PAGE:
If you have a Costco near you, RUN don’t walk to the bakery section and pick up a loaf of Greenleo’s Best Cinnamon Bread. We are talking Handmade Artisan Bread the way we would bake it if we had the time. I kid you not, this sticky, sweet bread will transform into the most awesome Cinnamon-Roll-French-Toast extravaganza and your entire family will be doing a “It’s a Beautiful Morning” happy dance around the breakfast table. So quick, so easy and oh so delicious!
Cinnamon Bread French Toast
1 Loaf Greenleo’s Best Cinnamon Bread
3 Large Eggs
1 Cup Half and Half
1/2 Teaspoon Fine Baker’s Sugar
1/2 TEaspoon Vanilla Extract
1 Pinch Nutmeg
Powdered Sugar for dusting, if desired
1/2 Cup Chopped Pecans for garnish, if desired
Using a blender or electric mixer, blend together the eggs, half and half, sugar, vanilla and nutmeg until smooth. Pour mixture into a shallow dish or bowl large enough to dip the bread into.
Heat a flat griddle to about 300 degrees. Lightly butter hot griddle. Slice bread in half. Dip bread into egg mixture. Grill bread for about 3 minutes or until nicely golden, flip and grill other side about 2 minutes. Once bread has been flipped, smear on a little butter so that it melts into the bread.
If desired, dust with powdered sugar and chopped pecans or serve with warm syrup.
Have Salad – will travel. A few years back, our holiday plans for Easter went sideways. My family usually spends Easter at my youngest sister’s home since she is the one with small children. For whatever reason, she thought we weren’t coming and made plans to go elsewhere. Instead of bringing a dish to my sister’s to share, we loaded up the family car and headed out to the farm to have dinner with Dad and his wife. Dad’s getting up there in age, so whenever we get together at the farm, I usually do most of the cooking.
That Easter morning, Kiddo made the vinaigrette dressing, while I prepared the salad. Then Kiddo pulled it all together just before serving it up. Talk about a hit! Everyone loved the salad. I’m not sure, but I think Dad had a third helping of salad. It was delicious. But then what’s not to love? Tender-crisp asparagus, luscious tomatoes and a subtly sweet Balsamic Vinaigrette – out of this world good!
On the downside, locally grown asparagus is a spring crop, which means we’ll need to shop at the mega markets where seasonal restrictions are almost non-existent. On the up side, summer is the height of the tomato season and our garden is bursting with beautiful red tomatoes. Love summer salads!
Asparagus and Tomato Salad with a Honey-Balsamic Vinaigrette
Asparagus and Tomato Salad
1 bunch of asparagus
4 large tomatoes
1/4 heaping cup fresh basil, cut into ribbons
Remove the woody ends from the asparagus. Lay asparagus on a cutting board, tips even. Beginning at tips, cut trimmed asparagus into thirds.
Bring a small pot of water to a boil, add the asparagus and cook for 1 minute or until crisp-tender. Using a large slotted spoon or small strainer, pluck asparagus from the boiling water and immediately plunge into a bowl of ice water to stop the cooking process. Let asparagus remain in ice water for about a minute. Remove asparagus from ice water, place on paper towels to drain, folding more towels over top to absorb excess water.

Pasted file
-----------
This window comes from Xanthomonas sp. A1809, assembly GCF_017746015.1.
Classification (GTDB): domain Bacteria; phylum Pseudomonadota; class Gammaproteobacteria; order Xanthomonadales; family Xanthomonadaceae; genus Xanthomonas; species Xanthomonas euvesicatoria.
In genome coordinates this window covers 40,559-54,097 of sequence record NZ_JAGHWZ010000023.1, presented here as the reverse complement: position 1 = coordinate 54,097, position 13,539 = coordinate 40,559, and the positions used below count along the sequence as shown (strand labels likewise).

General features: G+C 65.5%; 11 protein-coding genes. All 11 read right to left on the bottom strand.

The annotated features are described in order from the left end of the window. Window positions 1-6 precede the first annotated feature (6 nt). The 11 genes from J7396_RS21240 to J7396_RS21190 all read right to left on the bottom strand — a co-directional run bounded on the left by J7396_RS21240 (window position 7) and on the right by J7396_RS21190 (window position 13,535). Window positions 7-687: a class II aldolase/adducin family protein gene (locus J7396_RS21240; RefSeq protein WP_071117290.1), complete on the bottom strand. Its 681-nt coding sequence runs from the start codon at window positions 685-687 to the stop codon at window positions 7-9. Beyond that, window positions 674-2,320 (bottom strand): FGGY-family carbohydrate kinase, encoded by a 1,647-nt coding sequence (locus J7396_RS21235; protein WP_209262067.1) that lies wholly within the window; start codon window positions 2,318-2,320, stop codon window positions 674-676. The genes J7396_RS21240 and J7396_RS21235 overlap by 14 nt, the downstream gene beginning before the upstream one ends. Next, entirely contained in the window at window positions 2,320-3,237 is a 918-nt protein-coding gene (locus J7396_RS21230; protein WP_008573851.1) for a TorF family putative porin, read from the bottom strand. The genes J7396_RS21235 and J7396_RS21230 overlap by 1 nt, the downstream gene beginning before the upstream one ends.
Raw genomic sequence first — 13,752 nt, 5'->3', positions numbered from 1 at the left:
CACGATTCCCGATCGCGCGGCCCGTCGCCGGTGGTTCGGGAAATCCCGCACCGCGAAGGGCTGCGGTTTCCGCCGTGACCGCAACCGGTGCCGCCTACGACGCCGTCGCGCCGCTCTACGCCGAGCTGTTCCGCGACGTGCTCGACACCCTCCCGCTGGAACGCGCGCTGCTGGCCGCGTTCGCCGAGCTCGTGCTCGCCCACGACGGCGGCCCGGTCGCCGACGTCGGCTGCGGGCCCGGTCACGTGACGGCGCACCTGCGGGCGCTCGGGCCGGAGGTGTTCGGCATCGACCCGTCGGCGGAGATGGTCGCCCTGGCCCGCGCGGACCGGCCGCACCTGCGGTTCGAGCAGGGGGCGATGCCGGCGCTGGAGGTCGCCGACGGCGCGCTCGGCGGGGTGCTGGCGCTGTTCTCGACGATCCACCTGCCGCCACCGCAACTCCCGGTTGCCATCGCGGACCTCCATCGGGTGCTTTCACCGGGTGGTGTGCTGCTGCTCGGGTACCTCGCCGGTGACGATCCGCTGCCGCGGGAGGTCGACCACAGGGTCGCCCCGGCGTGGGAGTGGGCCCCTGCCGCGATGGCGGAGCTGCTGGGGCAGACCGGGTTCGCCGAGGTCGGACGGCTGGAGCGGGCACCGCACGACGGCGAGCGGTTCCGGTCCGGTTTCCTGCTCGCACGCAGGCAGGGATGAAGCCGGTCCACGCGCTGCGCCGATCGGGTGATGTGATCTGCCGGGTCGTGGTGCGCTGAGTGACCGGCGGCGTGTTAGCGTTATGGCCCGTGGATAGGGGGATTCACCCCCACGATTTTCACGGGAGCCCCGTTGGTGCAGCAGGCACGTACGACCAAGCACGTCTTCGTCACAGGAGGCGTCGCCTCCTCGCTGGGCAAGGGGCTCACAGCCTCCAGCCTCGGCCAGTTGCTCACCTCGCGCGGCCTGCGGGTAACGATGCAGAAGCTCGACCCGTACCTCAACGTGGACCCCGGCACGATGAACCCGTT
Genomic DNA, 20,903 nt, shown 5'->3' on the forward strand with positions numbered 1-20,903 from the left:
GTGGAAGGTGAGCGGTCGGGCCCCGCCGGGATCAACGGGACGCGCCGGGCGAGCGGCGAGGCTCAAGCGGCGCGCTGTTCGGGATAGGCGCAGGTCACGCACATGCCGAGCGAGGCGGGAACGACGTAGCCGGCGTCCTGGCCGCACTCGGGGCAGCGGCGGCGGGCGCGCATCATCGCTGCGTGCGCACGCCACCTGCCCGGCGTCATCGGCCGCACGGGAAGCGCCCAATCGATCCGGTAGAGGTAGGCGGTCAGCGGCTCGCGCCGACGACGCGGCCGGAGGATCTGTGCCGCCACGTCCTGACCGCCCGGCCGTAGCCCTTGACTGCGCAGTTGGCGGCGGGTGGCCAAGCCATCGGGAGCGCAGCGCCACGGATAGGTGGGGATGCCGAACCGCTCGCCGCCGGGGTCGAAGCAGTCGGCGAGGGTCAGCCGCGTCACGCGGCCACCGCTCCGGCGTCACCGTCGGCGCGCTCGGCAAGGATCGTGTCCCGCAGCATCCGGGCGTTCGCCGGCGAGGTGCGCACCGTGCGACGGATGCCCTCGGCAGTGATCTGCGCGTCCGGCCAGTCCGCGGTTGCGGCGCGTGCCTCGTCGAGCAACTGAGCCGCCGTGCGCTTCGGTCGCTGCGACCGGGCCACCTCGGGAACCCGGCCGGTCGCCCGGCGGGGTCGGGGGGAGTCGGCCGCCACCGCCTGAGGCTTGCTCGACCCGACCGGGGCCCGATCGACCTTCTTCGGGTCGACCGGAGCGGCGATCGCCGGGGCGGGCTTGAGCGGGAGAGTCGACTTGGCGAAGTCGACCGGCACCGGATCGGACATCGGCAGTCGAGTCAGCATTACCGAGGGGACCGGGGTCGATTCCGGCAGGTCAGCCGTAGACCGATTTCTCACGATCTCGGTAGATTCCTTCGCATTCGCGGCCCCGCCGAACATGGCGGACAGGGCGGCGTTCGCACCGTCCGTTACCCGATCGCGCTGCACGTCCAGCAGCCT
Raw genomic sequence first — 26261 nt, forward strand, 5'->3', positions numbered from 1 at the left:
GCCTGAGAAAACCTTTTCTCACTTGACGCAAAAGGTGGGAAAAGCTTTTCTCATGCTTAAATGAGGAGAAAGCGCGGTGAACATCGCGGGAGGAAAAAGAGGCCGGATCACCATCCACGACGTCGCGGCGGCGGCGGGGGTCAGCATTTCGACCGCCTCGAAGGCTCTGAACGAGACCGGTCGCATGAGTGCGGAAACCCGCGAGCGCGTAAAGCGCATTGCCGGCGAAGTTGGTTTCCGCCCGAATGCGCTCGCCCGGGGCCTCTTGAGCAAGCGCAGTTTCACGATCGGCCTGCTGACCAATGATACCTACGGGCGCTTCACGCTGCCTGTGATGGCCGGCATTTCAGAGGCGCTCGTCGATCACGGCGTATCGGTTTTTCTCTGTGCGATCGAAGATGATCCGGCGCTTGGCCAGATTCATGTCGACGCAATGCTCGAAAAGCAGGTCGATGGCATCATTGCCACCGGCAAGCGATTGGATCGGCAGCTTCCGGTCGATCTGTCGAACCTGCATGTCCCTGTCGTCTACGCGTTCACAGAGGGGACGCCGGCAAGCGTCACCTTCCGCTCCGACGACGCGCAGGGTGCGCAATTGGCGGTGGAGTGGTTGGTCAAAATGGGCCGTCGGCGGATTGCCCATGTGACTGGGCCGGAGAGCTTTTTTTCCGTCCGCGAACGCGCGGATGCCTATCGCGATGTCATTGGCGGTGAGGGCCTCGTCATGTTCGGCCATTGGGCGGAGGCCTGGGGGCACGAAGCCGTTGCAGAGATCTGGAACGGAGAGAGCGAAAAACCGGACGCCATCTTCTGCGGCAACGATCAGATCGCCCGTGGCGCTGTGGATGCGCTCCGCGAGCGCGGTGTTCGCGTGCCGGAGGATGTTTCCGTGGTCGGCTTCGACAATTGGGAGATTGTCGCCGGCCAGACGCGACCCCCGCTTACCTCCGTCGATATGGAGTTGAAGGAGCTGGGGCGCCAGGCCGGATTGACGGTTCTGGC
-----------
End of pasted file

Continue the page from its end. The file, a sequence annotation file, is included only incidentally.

Place blanched asparagus into a large bowl and set aside.
Cut tomatoes into bite-size pieces. Rinse, removing seeds and pulp. Pat dry with paper towels and place into bowl with asparagus.
Lay three or four basil leaves in a stack. Roll into a cigar shape. Cut width-wise into thin ribbons. Sprinkle over salad. Toss to combine. Chill well until ready to serve.
While salad is chilling, make dressing.
1/4 cup balsamic vinegar
1/4 cup extra virgin olive oil
1/2 tablespoon Dijon mustard
1 teaspoon raw honey
1 large clove garlic, grated
1/4 teaspoon sea salt
1/4 teaspoon white pepper
In a small bowl, combine remaining ingredients. Whisk together until combined and honey has dissolved.
Place dressing into a small container with a tight-fitting lid. Set aside until ready to serve.
When ready to “dress” salad, shake dressing well to emulsify. Drizzle over salad and toss to coat. Serve remaining dressing along side salad with a small spoon to drizzle as desired.
Many moons ago, a restaurant and brewer opened just down the street from where we were living at the time. They brewed the usual – beer. They also brewed some of the most incredible Root Beer I have ever tasted. Hubby and I are not beer consumers. As for Kiddo, now that he is of the legal age to drink, he doesn’t mind a draft every now and then. However; he is our child – with a weakness for top-shelf Margaritas and a good Merlot. When it comes to wines, he’s become a bit of a snob. He feels the cork, sniffs and swirls, giving the illusion that he has been drinking wines for eons, and that he knows exactly what he is doing. Like Hubby, Kiddo prefers a red that is deep and full-bodied, the product the small berries of Cabernet Sauvignon, while I prefer the more delicate fruit of the Pinot Noir vine.
Years ago, a couple of friends opened a restaurant in a little strip-mall food court. Their place was called “The Teriyaki Hut”. They were Filipino-Hawaiian transplants to the Nevada desert. Their little eatery predominately specialized in dishes from Hawaii (although Teriyaki is actually a Japanese cooking technique of broiling or grilling foods that are glazed in a mixture of soy, mirin and sugar). I often wondered why they didn’t concentrate on the Filipino side of their heritage. After all, Las Vegas has a huge Filipino population. I suppose my friends wanted to set themselves apart since there were already a number of established strip-mall eateries serving up Pancit, Adobo and Lumpia.
This is a recipe I picked up a while back from everydayfrenchchef.com. It’s one of those recipes that you read, tell yourself “how simple” and file away, believing that the best way to serve asparagus is steamed with some sort of sauce such as Hollandaise. And then one day, you pull it out and cook it up. Much to your surprise, it’s not only wonderfully delicious, your non-asparagus eater (aka Kiddo) wants seconds.
Today is the 4th of July – America’s Independence Day. You can bet there will be plenty of backyard barbecues and time spend reminiscing about the good old days. Why not serve up a refreshing Lemonade that brings back all those childhood memories and more?
When I saw this awesome American Flag Bean Dip over at kitchenfunwithmy3sons.com; I could not resist. While the bean dip recipe is mine, the arrangement is completely her inspiration. How utterly cleaver!